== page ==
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People v. Eichelberger





Appeal from the Appellate Court for the Fourth District; heard in that court on appeal from the Circuit Court CHIEF JUSTICE RYAN DELIVERED THE OPINION OF THE COURT:

Defendant, James Eichelberger, was charged by information in the circuit court of Ford County with possession of less than 30 grams of a substance containing lysergic acid diethylamide (LSD). (Ill. Rev. Stat. 1979, ch. 56 1/2, par. 1402(b).) Defendant filed a motion to suppress evidence which had been taken from him following his warrantless arrest by Paxton police officers. Hearing was had on the motion immediately prior to trial. The motion was denied, and after a bench trial, defendant was found guilty and sentenced to a term of 18 months' imprisonment. The appellate court reversed and remanded. (92 Ill. App.3d 1199.) In a Rule 23 order (73 Ill.2d R. 23), the court ruled that the warrantless arrest and the subsequent search were unlawful. The court concluded that there were no exigent circumstances present to justify the warrantless arrest. We granted the State's petition for leave to appeal pursuant to Supreme Court Rule 315 (73 Ill.2d R. 315). We now reverse.

At the suppression hearing defendant testified that on February 10, 1980, he was in his room at the Paxton Hotel in Paxton, talking with Michael Flavin. Flavin was asking questions about drugs, and defendant was attempting to answer them. Defendant testified that the door to his hotel room was closed but "cracked open." Defendant was sitting on his bed when two officers entered his room with their guns drawn, arrested him and searched him.

Paxton police officer Walter Whitehill was also called to testify for the defense at the suppression hearing. He testified that on February 9, 1980, the day before the arrest of defendant, he was advised by another Paxton police officer, Officer Brown, that defendant was suspected of selling contraband at the Paxton Hotel. The following day, at about 8 a.m., both officers went to the Paxton Hotel. Officer Whitehill was in a room next door to that of defendant. After about an hour, defendant was observed entering his room with Michael Flavin. It was revealed during the trial that Flavin was a police informant and that he was attempting to set up a "controlled buy" from the defendant. It was also revealed that, following the arrest of defendant, some substance was also seized from Flavin and from the bed by Officer Brown, who was not available to testify. These items are not involved in this case.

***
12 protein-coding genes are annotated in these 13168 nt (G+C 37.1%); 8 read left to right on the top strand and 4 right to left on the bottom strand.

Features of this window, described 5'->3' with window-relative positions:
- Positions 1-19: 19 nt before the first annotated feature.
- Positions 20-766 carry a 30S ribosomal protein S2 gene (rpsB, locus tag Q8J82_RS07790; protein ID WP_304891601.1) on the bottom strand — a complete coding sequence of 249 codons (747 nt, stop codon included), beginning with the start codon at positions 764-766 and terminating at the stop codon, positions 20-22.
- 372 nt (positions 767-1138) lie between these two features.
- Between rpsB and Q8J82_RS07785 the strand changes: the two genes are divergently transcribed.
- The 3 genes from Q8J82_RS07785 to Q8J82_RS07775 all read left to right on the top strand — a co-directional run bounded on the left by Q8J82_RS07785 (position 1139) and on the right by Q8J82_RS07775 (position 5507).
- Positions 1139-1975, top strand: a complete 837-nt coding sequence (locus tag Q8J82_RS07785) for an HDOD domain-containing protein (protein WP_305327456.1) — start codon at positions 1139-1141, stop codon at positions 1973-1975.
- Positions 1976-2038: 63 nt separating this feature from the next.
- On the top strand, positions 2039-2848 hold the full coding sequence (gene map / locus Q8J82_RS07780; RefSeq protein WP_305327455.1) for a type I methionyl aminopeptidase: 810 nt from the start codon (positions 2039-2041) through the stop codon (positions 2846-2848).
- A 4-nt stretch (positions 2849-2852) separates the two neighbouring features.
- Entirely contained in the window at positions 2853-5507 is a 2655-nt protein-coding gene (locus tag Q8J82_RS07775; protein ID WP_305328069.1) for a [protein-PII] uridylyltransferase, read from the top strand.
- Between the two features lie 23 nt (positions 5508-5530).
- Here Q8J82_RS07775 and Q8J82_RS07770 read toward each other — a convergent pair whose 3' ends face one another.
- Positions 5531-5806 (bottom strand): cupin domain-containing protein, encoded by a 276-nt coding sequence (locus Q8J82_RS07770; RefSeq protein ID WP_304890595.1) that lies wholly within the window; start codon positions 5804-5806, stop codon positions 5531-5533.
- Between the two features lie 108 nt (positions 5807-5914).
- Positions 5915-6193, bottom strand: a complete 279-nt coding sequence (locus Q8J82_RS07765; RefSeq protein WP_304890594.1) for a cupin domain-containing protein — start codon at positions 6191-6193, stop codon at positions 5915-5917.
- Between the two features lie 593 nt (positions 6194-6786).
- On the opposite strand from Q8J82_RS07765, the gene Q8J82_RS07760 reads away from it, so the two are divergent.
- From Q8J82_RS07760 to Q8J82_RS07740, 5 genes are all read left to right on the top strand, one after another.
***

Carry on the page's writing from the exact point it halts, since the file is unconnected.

Whitehill testified that he could see a patch of sunlight on the hallway floor, indicating that defendant's door was not closed. Neither the evidence at the suppression hearing nor that at the trial establishes clearly to what degree the door to defendant's room was open. Some testimony of the officer indicates it was open wide enough for him to see into the room when he stepped around the corner. The testimony of the defendant indicates it was only "cracked open." Whitehill then fully opened the door to his own room and stepped to the corner near the dividing wall between the two rooms in order to overhear defendant and Flavin. Whitehill testified that he heard Flavin ask defendant whether he had any "grams" and defendant answer in the affirmative. Whitehill then heard Flavin say he wanted a "gram" and defendant reply: "You got it." Defendant also stated he expected to get some "coke" within the next few days. Whitehill testified that he knew that to people who use drugs the word "gram" refers to opium and the word "coke" refers to cocaine.